Last week, the sudden collapse of FTX gave rise to many conspiracy theories that sought to tie the disgraced CEO Sam Bankman-Fried to US Democratic elites and, more broadly, the collective “deep state.” Accusations against SBF ranged from allegations of running a global pedophile ring in the Bahamas to being a CIA plot to take down the crypto industry, but one particularly stood out — namely that FTX was a front to launder Ukraine donation money to Democratic candidates.
Unlike the other two theories, the Ukraine version of the FTX conspiracy actually made it to the mainstream media — it was discussed on Fox News’ Tucker Carlson Tonight on Monday, as Miranda Devine, the New York Post columnist and Fox News contributor, questioned why the besieged nation was “dabbling with cryptocurrency.”
"Why on earth the American taxpayer is funneling tens of billions of dollars over to Ukraine so that they can fight Russia, and why on earth they would be involved, the Ukrainian government, with this now collapsed cryptocurrency exchange we need to know," Devine asked guest host Tulsi Gabbard.
Bankman-Fried was "indulging in all sorts of woke causes, including Ukraine," she added.
According to the conspiracy theory picked up by Fox News, the country used donated money to invest in FTX, which then sent it back to Democrats. The bankrupt exchange was an official partner of the Ukrainian government for the Aid For Ukraine crypto fundraising initiative, along with the Ukrainian exchange Kuna and staking platform Everstake.
A similar narrative, except for the Ukraine part, was pushed by Elon Musk, who repeatedly engaged with tweets suggesting that FTX was deliberately founded by Dems in 2019 to launder money for their candidates in the 2022 midterms.
Indeed, Sam Bankman-Fried was the second most-generous donor to the Democratic Party, topped only by George Soros. According to Forbes, he donated $40 million to several left-leaning Super PACs, along with $7.4 million from Nishad Singh, FTX Director of Engineering.
At the same time, it’s worth noting that FTX gave large sums of money to both sides of the U.S. political aisle — co-CEO Ryan Salame personally spent $23.9 million to support Republican candidates. And given SBF’s lobbying efforts in DC, it comes as no surprise that his crypto empire with feet of clay sought to win the support of both parties. Needless to say, the shy $40 million from the company valued at $40 billion didn’t have to come from the elaborate laundering scheme — Sam’s monthly pocket money most likely would be just as enough.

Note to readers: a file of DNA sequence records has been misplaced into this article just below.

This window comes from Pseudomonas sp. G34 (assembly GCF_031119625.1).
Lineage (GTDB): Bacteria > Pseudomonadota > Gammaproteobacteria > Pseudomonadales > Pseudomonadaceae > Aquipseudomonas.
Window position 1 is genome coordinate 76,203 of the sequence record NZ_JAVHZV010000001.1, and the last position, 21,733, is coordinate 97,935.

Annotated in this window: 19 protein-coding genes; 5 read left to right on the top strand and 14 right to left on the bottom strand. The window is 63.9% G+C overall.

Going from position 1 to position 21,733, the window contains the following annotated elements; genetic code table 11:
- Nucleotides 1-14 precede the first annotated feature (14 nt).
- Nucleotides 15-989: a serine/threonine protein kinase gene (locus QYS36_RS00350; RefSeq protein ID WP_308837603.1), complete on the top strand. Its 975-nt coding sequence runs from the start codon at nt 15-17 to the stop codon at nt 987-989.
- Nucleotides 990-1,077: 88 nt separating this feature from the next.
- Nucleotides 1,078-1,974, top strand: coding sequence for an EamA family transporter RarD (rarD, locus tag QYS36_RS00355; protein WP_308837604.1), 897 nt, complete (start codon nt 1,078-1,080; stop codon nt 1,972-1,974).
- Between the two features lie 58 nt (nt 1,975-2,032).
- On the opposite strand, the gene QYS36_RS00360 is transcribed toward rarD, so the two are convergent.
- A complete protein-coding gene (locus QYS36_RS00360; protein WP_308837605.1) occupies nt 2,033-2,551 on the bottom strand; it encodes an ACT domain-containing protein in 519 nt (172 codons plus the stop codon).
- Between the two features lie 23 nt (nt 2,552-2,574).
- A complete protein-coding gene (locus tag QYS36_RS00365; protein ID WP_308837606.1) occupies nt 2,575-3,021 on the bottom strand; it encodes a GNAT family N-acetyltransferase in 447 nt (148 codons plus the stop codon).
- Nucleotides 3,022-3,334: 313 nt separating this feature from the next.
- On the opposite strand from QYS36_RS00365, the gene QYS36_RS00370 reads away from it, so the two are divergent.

However, the said conspiracy theory generated so much buzz on social media that Ukraine’s deputy minister of digital transformation, Alex Bornyakov, felt compelled to refute the rumors.
“A fundraising crypto foundation @_AidForUkraine used @FTX_Official to convert crypto donations into fiat in March. Ukraine's gov never invested any funds into FTX. The whole narrative that Ukraine allegedly invested in FTX, who donated money to Democrats is nonsense, frankly," he tweeted on Monday, ending with a "facepalm" emoji.
As Aid For Ukraine clarified in a series of tweets, the fund used FTX exclusively as a fiat off-ramp in early March 2022, and store funds elsewhere.
“Every time russia is defeated on the battlefield, it starts looking for another way to cover up its military failures in the media by spreading fake news based on made-up assumptions,” Sergey Vasylchuk, CEO of Everstake and Aid For Ukraine co-founder, stated on Twitter.
“This time, they decided to use the FTX collapse to spin yet another tale about money laundering. It's obvious that Western support of Ukraine hurts russia as it leads to its losses on the battlefield. We know for a fact that every donation was spent for the benefit of Ukraine,” he added.